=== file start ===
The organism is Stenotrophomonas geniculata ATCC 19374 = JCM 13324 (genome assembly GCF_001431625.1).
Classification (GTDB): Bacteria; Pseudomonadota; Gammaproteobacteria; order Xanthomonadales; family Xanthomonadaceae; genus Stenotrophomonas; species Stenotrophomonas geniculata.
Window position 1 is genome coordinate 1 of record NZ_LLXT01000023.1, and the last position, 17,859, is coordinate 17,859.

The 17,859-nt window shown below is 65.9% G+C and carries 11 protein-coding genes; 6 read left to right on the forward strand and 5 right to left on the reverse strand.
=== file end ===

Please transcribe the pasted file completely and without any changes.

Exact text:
The organism is Stenotrophomonas geniculata ATCC 19374 = JCM 13324 (genome assembly GCF_001431625.1).
Classification (GTDB): Bacteria; Pseudomonadota; Gammaproteobacteria; order Xanthomonadales; family Xanthomonadaceae; genus Stenotrophomonas; species Stenotrophomonas geniculata.
Window position 1 is genome coordinate 1 of record NZ_LLXT01000023.1, and the last position, 17,859, is coordinate 17,859.

The 17,859-nt window shown below is 65.9% G+C and carries 11 protein-coding genes; 6 read left to right on the forward strand and 5 right to left on the reverse strand.